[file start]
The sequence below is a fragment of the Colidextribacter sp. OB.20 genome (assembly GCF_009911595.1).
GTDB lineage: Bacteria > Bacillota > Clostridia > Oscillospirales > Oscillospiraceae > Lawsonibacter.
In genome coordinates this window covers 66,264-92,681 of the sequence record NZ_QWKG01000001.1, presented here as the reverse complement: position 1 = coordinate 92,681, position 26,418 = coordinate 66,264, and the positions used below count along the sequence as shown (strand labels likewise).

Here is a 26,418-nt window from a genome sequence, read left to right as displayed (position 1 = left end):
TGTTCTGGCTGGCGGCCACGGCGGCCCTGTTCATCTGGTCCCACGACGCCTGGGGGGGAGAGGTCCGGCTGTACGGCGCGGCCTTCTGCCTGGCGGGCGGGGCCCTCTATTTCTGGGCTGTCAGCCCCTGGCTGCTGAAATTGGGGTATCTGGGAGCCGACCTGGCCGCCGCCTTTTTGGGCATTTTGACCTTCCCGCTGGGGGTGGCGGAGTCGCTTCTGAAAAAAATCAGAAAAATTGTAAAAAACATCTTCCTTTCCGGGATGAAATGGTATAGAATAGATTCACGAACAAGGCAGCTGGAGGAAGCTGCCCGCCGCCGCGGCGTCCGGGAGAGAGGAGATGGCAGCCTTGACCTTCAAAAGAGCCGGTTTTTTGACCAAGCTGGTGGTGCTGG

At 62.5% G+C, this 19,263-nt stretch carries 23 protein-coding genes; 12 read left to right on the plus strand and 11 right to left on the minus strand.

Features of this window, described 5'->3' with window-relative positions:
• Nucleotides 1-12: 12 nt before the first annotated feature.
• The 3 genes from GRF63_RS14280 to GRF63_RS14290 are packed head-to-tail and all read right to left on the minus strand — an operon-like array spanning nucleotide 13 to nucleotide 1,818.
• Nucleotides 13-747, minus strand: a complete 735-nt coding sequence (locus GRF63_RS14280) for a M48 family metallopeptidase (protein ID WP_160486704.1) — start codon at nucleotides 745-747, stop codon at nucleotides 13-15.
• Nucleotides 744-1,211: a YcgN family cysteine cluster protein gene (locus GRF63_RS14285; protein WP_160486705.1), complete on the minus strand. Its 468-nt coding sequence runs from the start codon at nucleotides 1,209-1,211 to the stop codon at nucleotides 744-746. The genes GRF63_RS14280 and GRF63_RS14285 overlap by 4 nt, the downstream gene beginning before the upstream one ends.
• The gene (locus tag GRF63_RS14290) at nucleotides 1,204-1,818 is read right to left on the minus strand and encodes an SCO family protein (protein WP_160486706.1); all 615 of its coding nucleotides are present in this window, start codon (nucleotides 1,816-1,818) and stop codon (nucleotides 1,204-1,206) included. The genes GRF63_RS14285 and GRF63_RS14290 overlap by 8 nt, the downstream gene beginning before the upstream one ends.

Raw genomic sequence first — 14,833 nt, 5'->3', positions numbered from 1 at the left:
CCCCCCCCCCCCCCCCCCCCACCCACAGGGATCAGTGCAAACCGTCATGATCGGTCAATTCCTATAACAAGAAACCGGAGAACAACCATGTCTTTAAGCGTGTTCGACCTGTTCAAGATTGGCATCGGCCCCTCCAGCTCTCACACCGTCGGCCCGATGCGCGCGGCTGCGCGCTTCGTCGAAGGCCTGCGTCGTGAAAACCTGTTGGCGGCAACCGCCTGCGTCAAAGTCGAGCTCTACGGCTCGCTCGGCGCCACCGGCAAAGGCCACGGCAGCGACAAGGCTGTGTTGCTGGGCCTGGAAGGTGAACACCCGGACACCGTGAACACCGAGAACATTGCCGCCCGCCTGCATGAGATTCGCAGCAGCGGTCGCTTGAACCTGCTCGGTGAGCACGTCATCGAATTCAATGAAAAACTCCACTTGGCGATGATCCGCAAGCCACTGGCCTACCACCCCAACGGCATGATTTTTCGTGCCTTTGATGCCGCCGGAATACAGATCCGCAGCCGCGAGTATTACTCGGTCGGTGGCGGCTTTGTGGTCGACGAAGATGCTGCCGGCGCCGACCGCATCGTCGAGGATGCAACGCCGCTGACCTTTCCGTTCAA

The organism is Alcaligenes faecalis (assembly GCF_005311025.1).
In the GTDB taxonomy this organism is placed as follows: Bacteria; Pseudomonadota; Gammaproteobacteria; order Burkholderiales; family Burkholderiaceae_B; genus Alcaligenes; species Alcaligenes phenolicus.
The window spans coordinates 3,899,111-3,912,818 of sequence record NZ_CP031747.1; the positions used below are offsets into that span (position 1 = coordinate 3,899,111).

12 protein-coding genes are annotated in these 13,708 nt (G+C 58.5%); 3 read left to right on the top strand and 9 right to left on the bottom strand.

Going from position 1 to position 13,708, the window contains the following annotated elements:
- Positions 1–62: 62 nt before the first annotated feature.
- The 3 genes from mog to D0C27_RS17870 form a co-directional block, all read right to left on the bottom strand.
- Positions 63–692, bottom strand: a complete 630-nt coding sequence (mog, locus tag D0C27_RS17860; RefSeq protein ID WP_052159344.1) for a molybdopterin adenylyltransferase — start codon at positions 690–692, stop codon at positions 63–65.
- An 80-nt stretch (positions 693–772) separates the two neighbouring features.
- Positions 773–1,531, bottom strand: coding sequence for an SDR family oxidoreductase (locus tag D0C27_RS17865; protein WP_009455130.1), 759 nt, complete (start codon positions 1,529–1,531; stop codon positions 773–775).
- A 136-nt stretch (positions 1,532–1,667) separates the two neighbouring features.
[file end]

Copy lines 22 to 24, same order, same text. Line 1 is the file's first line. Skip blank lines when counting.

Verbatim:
- Positions 63–692, bottom strand: a complete 630-nt coding sequence (mog, locus tag D0C27_RS17860; RefSeq protein ID WP_052159344.1) for a molybdopterin adenylyltransferase — start codon at positions 690–692, stop codon at positions 63–65.
- An 80-nt stretch (positions 693–772) separates the two neighbouring features.
- Positions 773–1,531, bottom strand: coding sequence for an SDR family oxidoreductase (locus tag D0C27_RS17865; protein WP_009455130.1), 759 nt, complete (start codon positions 1,529–1,531; stop codon positions 773–775).